The United States Remains Neutral

As war clouds gathered in Europe in the mid-1930s, the United States Congress passed a series of Neutrality Acts. One law forbade the sale of arms to any nation at war. Others outlawed loans to warring nations and prohibited Americans from traveling on ships of warring powers. The fundamental goal of American policy, however, was to avoid involvement in a European war, not to prevent such a conflict.

Formation of the Axis Powers

Germany, Italy, and Japan were encouraged by the apparent weakness of the western democracies. The three aggressor nations formed what became known as the Axis powers, or the Rome-Berlin-Tokyo Axis. The Axis powers agreed to fight Soviet communism. They also agreed not to interfere with one another's plans for territorial expansion. The agreement cleared the way for these anti-democratic, aggressor powers to take even bolder steps.

The Spanish Civil War

In 1936, Spain was plunged into civil war. Although the Spanish civil war was a local struggle, it soon drew other European powers into the fighting.

From Monarchy to Republic

In the early 1900s, Spain was a monarchy dominated by a landowning upper class. Most Spaniards were poor peasants or urban workers. In 1931, popular unrest against the old order forced the king to leave Spain. A republic was set up with a new, more liberal constitution.

The republican government passed a series of controversial reforms. It took over some Church lands, redistributed some land to peasants, and ended some privileges of the old ruling class. These moves split the country. Communists and others on the left demanded more radical reforms. Conservatives and the military rejected the changes.

In 1936, a conservative general named Francisco Franco led a revolt that touched off a bloody civil war. Franco's forces, called Nationalists, rallied conservatives to their side. Supporters of the republic, known as Loyalists, included communists, socialists, and supporters of democracy.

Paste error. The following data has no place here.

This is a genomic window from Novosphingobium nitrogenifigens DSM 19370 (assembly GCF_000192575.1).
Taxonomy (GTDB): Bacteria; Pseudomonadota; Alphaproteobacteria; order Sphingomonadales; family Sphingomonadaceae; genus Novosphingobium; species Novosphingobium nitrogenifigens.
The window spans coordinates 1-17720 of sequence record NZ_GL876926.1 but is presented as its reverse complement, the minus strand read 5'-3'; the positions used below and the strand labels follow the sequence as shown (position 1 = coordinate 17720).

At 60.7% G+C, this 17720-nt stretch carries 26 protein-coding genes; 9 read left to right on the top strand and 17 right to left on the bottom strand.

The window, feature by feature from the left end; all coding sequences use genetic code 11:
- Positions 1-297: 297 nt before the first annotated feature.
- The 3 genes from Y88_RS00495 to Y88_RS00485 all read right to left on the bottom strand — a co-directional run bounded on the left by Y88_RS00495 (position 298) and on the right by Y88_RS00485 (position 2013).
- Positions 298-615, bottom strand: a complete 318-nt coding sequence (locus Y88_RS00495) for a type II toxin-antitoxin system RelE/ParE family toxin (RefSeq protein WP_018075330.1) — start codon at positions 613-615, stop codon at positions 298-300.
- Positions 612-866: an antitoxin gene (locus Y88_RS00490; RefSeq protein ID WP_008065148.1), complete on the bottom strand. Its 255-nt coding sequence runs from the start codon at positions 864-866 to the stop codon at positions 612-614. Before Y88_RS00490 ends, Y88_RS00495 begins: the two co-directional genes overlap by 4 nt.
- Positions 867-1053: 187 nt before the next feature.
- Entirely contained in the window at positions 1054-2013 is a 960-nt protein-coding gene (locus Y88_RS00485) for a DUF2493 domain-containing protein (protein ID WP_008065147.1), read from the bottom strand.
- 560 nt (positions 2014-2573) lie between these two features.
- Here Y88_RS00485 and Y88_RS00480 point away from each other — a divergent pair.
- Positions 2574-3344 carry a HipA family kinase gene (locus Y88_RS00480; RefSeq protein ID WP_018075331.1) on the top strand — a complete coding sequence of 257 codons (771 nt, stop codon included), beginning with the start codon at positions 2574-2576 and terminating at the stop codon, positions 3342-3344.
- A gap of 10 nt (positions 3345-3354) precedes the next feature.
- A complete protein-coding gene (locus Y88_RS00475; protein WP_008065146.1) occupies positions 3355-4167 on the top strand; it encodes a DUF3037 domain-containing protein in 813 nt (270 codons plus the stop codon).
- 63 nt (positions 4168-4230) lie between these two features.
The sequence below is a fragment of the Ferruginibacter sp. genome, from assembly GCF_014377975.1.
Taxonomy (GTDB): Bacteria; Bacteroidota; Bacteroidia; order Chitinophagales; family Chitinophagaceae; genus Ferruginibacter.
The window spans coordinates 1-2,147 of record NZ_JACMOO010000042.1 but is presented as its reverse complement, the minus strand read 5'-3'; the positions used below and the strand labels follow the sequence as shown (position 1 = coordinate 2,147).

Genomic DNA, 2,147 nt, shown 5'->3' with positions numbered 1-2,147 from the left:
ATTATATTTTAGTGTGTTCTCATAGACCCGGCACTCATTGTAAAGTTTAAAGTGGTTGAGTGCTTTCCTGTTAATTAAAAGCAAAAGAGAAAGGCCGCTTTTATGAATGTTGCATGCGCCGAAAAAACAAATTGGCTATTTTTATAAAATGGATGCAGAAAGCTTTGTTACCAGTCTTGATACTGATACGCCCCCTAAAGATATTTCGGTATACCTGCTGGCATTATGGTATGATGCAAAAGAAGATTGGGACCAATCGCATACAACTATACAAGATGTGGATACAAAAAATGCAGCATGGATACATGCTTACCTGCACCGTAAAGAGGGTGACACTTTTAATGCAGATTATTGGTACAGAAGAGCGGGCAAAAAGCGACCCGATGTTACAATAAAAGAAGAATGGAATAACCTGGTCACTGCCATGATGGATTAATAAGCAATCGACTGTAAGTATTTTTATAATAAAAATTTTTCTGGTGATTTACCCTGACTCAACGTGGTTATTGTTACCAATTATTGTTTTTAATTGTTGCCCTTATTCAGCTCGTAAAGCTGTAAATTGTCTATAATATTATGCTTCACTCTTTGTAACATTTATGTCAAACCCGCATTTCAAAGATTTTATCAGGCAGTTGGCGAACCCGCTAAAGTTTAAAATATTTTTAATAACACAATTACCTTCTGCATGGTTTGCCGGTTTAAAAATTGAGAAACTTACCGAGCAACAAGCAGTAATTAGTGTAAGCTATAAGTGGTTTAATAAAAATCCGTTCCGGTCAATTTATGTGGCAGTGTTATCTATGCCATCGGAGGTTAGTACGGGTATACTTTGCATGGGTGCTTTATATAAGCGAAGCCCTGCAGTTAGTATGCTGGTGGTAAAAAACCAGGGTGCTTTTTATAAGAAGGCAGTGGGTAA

Other Countries Get Involved

People from other nations soon jumped in to support both sides. Hitler and Mussolini sent arms and forces to help Franco. The Soviet Union sent soldiers to fight against fascism alongside the Spanish Loyalists. Although the governments of Britain, France, and the United States remained neutral, individuals from those countries, as well as other countries, also fought with the Loyalists. Anti-Nazi Germans and anti-Fascist Italians joined the Loyalist cause as well.

A Bloody War

Both sides committed horrible atrocities. The ruinous struggle took more than 500,000 lives.

  Timeline from 1920 to 1945 labeled acts of aggression.
Image Long Description

Italy, Germany, and Japan formed an alliance and continued their aggressive actions.

Analyze Information

Why was it important for these three nations to form an alliance?

One of the worst horrors was a German air raid on Guernica, a small Spanish market town, in April 1937. Germans timed their attack for an afternoon on a market day with thousands of people in town.

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Table of Contents

World History Topic 1 Origins of Civilization (Prehistory–300 B.C.) Topic 2 The Ancient Middle East and Egypt (3200 B.C.–500 B.C.) Topic 3 Ancient India and China (2600 B.C.–A.D. 550) Topic 4 The Americas (Prehistory–A.D. 1570) Topic 5 Ancient Greece (1750 B.C.–133 B.C.) Topic 6 Ancient Rome and the Origins of Christianity (509 B.C.-A.D. 476) Topic 7 Medieval Christian Europe (330–1450) Topic 8 The Muslim World and Africa (730 B.C.-A.D. 1500) Topic 9 Civilizations of Asia (500–1650) Topic 10 The Renaissance and Reformation (1300–1650) Topic 11 New Global Connections (1415–1796) Topic 12 Absolutism and Revolution Topic 13 The Industrial Revolution Topic 14 Nationalism and the Spread of Democracy (1790–1914) Topic 15 The Age of Imperialism (1800–1914) Topic 16 World War I and the Russian Revolution (1914–1924) Topic 17 The World Between the Wars (1910–1939) Topic 18 World War II (1930–1945) Topic 19 The Cold War Era (1945–1991) Topic 20 New Nations Emerge (1945–Present) Topic 21 The World Today (1980-Present) United States Constitution Primary Sources 21st Century Skills Atlas Glossary Index Acknowledgments